We planted one 6-pack of mixed lettuce and one 6-pack of kale in a container this week.
Here are a few of the veggie garden crops that can be planted NOW: Cabbage, Cauliflower, Broccoli, Brussel Sprouts, Lettuce, Onions, Potatoes. You’ll want to wait at least another two weeks to plant tomatoes, peppers, eggplant, melons, and zucchini. Our average last frost is the middle of May, and some old-timers still wait until after Memorial Day. If the warm season crops are planted now in containers, then be sure to protect them from frost.
If you’re reading this, then we probably don’t have to convince you of the benefits of plants, landscaping and gardening. We think it’s important though, during this time when most of us are spending more time at home, to review and celebrate those benefits. Here’s what research shows plants do, beyond providing physical nourishment:
● Plants are therapeutic, counteracting stress and uncertainty
● Exposure to landscaping has been proven to speed recovery from illness
● The act of gardening supports social distancing and Stay-at-Home orders
● Gardening provides passive and active aerobic exercise as an alternative to sports and excessive media viewing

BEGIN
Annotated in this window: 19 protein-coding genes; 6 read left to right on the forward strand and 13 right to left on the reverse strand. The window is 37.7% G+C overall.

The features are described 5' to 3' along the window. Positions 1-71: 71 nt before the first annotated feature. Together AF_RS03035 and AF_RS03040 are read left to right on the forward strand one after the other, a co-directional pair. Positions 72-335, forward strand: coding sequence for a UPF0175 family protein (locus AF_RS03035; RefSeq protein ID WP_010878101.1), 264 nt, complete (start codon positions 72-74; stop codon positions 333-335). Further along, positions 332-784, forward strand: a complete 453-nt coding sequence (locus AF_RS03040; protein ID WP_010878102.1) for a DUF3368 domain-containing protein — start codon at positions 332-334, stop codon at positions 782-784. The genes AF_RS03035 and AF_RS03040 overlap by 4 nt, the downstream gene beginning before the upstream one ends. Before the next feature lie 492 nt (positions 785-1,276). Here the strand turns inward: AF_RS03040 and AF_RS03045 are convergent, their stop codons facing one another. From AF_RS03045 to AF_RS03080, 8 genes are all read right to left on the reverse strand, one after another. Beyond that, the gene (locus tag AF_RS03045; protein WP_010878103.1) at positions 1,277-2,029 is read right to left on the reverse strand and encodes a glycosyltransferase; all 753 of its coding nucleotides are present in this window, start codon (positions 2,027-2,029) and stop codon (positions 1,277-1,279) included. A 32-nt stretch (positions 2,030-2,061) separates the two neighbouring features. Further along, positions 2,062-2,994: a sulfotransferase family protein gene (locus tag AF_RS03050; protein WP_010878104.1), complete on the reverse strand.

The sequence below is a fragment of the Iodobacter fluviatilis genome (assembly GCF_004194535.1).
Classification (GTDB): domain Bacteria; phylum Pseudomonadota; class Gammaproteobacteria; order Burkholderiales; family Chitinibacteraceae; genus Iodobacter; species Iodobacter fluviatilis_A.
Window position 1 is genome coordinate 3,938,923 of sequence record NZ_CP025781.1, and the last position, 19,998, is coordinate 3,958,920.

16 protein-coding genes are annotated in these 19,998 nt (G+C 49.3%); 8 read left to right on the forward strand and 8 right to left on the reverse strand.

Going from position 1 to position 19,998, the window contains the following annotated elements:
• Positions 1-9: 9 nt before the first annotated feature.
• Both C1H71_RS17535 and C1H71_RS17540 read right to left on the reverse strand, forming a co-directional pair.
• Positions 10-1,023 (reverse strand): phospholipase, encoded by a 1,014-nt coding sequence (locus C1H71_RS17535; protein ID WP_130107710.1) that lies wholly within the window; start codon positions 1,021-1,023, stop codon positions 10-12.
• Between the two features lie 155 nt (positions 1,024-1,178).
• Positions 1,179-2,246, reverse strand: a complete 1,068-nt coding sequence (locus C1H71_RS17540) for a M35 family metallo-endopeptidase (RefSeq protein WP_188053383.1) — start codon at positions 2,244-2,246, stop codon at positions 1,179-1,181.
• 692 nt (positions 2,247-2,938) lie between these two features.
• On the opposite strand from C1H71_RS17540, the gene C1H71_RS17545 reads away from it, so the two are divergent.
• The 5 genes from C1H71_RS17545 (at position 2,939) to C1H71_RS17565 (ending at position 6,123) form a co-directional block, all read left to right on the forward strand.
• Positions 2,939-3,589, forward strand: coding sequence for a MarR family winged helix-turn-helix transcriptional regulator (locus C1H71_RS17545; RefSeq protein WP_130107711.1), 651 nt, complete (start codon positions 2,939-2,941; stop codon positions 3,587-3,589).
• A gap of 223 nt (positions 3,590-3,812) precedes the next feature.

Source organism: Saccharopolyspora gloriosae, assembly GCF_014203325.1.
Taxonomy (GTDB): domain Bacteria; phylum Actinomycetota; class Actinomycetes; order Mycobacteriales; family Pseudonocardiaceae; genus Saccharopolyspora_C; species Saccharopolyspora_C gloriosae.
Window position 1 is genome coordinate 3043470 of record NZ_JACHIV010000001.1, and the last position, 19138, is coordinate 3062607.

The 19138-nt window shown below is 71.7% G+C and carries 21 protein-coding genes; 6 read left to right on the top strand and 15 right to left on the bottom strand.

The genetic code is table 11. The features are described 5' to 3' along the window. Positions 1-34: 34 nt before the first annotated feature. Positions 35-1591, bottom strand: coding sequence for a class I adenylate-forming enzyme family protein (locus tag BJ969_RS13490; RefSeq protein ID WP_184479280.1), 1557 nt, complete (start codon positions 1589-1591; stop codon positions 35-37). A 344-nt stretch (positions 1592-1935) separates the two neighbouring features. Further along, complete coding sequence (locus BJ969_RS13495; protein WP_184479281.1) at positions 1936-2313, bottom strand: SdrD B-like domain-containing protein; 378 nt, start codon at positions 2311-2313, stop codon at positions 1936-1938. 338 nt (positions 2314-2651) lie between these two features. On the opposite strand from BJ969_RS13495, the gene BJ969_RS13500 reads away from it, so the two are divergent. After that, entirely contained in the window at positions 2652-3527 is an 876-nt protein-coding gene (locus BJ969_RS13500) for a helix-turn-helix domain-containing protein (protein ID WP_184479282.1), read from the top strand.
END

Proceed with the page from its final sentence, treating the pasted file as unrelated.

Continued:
● When gardening, children engage all of the senses, learn science and math, and can develop speaking and writing skills
● Children learn life-sustaining skills, becoming stewards of their environment
● Gardening supports the development of gross and fine motor skills
Do you know someone making decisions about what’s essential and what’s not right now? Please share these findings with that local official. If anyone can use stress relief and a good reason to stay home it’s, well, all of us.
Learn more:a compendium of scientific research documenting the benefits of plants and the act of gardening is available here: https://ellisonchair.tamu.edu/benefitsofplants/
Please Help Now As both a Greenhouse, Nursery and Floriculture and a Landscape business, we are deemed essential and thankfully allowed to continue operations. However, many of our colleagues in Pennsylvania are strictly a Retail Garden Center, which is not allowed to be open for business. Many local governments, as well as states such as California, Washington, Ohio, Connecticut, New York, and North Carolina, have explicitly classified garden centers as essential businesses because they are integral parts of the food supply chain, and especially now, for urgent need for the mental and physical health benefits that gardening offers. One of the few places it’s safe to be is in your own garden.